Before joining the Clinic, Jessica worked in Business & Legal Affairs for WGBH Educational Foundation, where she advised the American Archive of Public Broadcasting along with numerous WGBH productions. She began her legal career as an associate at Skadden, Arps, Slate, Meagher & Flom LLP focused in corporate transactions. Jessica is also a poet, the author of Redwork (BOAAT Press, 2018), and the recipient of awards from the Poetry Society of America and the 92nd Street Y/Boston Review Discovery Prize. She holds a JD from Columbia Law School, where she was a Hamilton Fellow, James Kent Scholar and Managing Editor of the Journal of Law and the Arts; an MFA in Poetry from the University of Massachusetts; and a BA from Columbia University.

John C. Havens

John C. Havens is Executive Director of the Council on Extended Intelligence and The IEEE Global Initiative on Ethics of Autonomous and Intelligent Systems. He is the Founding / current Vice-Chair of the IEEE 7010 Well-being Metric for Autonomous and Intelligent Systems Working Group, Founding Chair of the IEEE P7000 Draft Model Process for Addressing Ethical Concerns During System Design Working Group, Founding / co-chair of The Personal Data and Individual Access Control Committee for The IEEE Global Initiative and Founding / co-chair of the Wellbeing Committee of the IEEE Global Initiative. Previously, John was an EVP of Social Media at PR Firm, Porter Novelli, and a professional actor for over 15 years. John has written for Mashable and The Guardian and is author of the books, Heartificial Intelligence: Embracing Our Humanity To Maximize Machines and Hacking Happiness: Why Your Personal Data Counts and How Tracking it Can Change the World.

Philippe-André Rodriguez

Philippe-André Rodriguez is the Deputy Director of the Center for International Digital Policy at Global Affairs Canada, and a Professor of Practice at McMaster University. He previously served as senior advisor at Canada’s Privy Council Office on issues related to digital, platforms, and artificial intelligence governance. Prior to joining the Canadian government, he was a Fellow at Yale Law School, and completed a DPhil at the University of Oxford as a Rhodes Scholar. His research has been published in the Cambridge Review of International Affairs, the European Review of History, and the Human Rights Review, among others.

Francesca Rossi

Francesca Rossi is an IBM fellow and the IBM AI Ethics Global Leader. She works at the IBM T.J. Watson Research Lab in New York, USA, where she leads research projects on Artificial Intelligence (AI), the research area that she has focused on during her entire career.

She obtained her Ph.D. in Computer Science from the University of Pisa, where she remained for 6 years as an assistant professor. Afterwards, she joined the University of Padova, where she has been a professor of computer science for about 20 years before joining IBM. She published over 200 scientific articles. In 2019 she published the book for the Italian market “Il confine delfuturo: ci possiamo fidare dell’Intelligenza Artificiale?” with Feltrinelli.

She is a fellow of both the worldwide association of AI (AAAI) and of the European one (EurAI), and she will be the next president of AAAI. In 2020 she was the general chair of the AAAI 2020 conference, that saw the participation of more than 4,000 AI researchers.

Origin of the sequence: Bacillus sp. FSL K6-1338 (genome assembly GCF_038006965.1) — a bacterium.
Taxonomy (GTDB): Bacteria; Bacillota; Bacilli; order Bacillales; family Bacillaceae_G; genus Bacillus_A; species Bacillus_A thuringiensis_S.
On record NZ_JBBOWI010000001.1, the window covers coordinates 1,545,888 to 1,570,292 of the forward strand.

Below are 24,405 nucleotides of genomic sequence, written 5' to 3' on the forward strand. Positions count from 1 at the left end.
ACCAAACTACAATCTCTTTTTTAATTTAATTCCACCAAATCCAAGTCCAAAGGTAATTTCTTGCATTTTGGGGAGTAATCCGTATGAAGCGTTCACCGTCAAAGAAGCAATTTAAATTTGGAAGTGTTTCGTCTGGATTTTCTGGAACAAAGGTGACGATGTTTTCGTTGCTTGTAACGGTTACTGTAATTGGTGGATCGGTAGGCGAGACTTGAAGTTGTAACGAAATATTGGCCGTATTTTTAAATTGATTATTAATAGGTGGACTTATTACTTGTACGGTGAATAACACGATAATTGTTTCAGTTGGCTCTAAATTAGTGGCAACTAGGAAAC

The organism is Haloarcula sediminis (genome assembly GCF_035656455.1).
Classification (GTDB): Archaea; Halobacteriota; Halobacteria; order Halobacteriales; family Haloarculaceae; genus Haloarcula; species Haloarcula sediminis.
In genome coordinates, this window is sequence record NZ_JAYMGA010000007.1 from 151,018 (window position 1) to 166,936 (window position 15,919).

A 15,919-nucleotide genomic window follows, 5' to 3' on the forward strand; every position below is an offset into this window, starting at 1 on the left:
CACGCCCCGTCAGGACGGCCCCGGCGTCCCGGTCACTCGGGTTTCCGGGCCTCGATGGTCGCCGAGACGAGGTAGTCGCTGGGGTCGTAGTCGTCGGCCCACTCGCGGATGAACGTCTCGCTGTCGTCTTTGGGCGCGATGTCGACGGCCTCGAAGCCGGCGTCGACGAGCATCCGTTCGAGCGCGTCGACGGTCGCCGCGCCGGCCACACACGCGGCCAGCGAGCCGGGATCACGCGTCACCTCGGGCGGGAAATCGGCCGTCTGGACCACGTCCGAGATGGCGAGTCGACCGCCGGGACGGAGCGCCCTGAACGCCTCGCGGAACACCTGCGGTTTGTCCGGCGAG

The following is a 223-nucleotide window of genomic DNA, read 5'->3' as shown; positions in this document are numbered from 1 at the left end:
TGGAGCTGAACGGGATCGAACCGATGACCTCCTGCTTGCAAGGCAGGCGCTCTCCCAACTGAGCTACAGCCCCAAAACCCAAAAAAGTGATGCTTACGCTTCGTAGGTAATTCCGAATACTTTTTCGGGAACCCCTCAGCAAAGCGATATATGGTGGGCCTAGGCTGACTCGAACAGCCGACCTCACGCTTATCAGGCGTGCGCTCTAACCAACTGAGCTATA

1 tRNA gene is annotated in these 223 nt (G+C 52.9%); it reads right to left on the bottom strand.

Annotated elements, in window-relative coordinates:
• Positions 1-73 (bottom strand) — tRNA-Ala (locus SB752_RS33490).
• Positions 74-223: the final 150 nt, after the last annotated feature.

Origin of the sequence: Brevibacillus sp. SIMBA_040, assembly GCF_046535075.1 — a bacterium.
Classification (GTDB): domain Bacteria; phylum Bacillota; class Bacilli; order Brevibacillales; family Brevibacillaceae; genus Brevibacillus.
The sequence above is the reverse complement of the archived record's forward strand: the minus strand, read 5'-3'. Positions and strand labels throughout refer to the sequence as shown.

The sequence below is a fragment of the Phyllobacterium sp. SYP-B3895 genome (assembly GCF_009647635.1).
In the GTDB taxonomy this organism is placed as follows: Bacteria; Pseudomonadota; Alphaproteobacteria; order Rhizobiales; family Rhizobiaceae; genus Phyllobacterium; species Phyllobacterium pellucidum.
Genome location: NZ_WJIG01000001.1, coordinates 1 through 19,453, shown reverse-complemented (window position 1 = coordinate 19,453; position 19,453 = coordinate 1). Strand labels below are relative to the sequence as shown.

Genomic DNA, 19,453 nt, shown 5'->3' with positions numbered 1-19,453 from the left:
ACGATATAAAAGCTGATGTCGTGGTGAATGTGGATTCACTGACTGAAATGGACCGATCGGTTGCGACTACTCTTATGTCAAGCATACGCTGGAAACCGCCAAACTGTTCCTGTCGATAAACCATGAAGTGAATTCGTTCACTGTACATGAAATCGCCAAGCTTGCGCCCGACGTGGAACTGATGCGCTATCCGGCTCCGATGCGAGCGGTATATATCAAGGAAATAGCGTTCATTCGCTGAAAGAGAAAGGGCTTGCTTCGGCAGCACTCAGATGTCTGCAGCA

Besides her scientific results and her activities in support of the AI research community, in the last few years she has become a leader also in AI ethics, founding the IBM internal AI ethics board and leading or contributing to the main global initiatives around this topic. For example, she has been a member of the European Commission High Level Expert Group on AI and currently collaborates on these themes with many research centers in USA, UK, Europe, and Australia, with the United Nations, and with the World Economic Forum. She is also part of other high-impact initiatives, such as the Global Partnership on AI, a coalition that includes about 20 countries (including USA and Italy) with the aim to facilitate the international collaboration on the responsible development and use of AI.

Fabro Steibel

Fabro Steibel is a post-doc affiliated with the Berkman Klein Center at Harvard University, and a member of the Global Council of the World Economic Forum. He acted for 6 years as the Independent Researcher (IRM) at the Open Government Partnership in Brazil, and is a fellow in open government from by the Organization of American States, a postdoctoral fellow at the United Nations University, and a visiting researcher at the University of California San Diego. Fabro is the executive director of ITS Rio.


Elizabeth M. Renieris

Elizabeth M. Renieris is the Founding Director of the Notre Dame-IBM Technology Ethics Lab, the applied research and development arm of the University of Notre Dame’s Technology Ethics Center, where she helps develop and oversee projects to promote human values in technology.

She is also a Technology and Human Rights Fellow at the Carr Center for Human Rights Policy at Harvard’s Kennedy School of Government, a Practitioner Fellow at Stanford’s Digital Civil Society Lab, and an Affiliate at the Berkman Klein Center for Internet and Society.

Elizabeth’s work is focused on cross-border data governance, as well as the ethical challenges and human rights implications of digital identity, blockchain, and other new and advanced technologies.

As the Founder & CEO of HACKYLAWYER, a consultancy focused on law and policy engineering, Elizabeth has advised the World Bank, the U.K. Parliament, the European Commission, and a variety of international organizations and NGOs on these subjects. She’s also working on a forthcoming book about the future of data governance through MIT Press.

Elizabeth holds a Master of Laws from the London School of Economics, a Juris Doctor from Vanderbilt University, and a Bachelor of Arts from Harvard College.